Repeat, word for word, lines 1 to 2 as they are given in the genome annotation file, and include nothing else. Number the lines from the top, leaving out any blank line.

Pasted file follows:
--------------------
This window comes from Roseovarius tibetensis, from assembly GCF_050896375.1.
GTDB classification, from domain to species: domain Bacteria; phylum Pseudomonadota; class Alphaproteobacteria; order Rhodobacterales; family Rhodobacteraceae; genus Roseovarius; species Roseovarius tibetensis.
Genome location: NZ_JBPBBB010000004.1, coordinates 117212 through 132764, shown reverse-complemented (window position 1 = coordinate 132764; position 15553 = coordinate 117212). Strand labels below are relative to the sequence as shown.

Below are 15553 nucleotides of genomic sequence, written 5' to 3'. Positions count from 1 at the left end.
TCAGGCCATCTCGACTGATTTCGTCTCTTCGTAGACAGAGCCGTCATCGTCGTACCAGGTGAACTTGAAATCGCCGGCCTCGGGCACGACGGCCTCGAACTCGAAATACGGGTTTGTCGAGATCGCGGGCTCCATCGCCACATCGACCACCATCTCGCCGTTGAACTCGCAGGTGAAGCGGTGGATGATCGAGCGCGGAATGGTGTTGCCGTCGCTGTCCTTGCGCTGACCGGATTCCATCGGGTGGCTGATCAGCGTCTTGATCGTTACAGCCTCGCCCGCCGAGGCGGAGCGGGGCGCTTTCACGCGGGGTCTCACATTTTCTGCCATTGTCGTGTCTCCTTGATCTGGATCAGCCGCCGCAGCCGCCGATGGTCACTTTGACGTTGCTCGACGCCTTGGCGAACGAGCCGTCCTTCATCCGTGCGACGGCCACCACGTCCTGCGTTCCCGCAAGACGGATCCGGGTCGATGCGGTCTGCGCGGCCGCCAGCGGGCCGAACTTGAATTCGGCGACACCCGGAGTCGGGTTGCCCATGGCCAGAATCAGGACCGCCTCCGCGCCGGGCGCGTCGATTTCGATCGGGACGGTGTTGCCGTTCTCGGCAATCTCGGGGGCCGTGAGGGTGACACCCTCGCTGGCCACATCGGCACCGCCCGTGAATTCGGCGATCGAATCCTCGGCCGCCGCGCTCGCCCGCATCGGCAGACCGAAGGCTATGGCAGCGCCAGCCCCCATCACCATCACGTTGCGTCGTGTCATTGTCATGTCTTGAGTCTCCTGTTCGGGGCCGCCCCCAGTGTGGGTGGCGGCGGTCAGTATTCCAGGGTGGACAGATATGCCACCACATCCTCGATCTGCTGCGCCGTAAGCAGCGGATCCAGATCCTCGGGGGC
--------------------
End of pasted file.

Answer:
This window comes from Roseovarius tibetensis, from assembly GCF_050896375.1.
GTDB classification, from domain to species: domain Bacteria; phylum Pseudomonadota; class Alphaproteobacteria; order Rhodobacterales; family Rhodobacteraceae; genus Roseovarius; species Roseovarius tibetensis.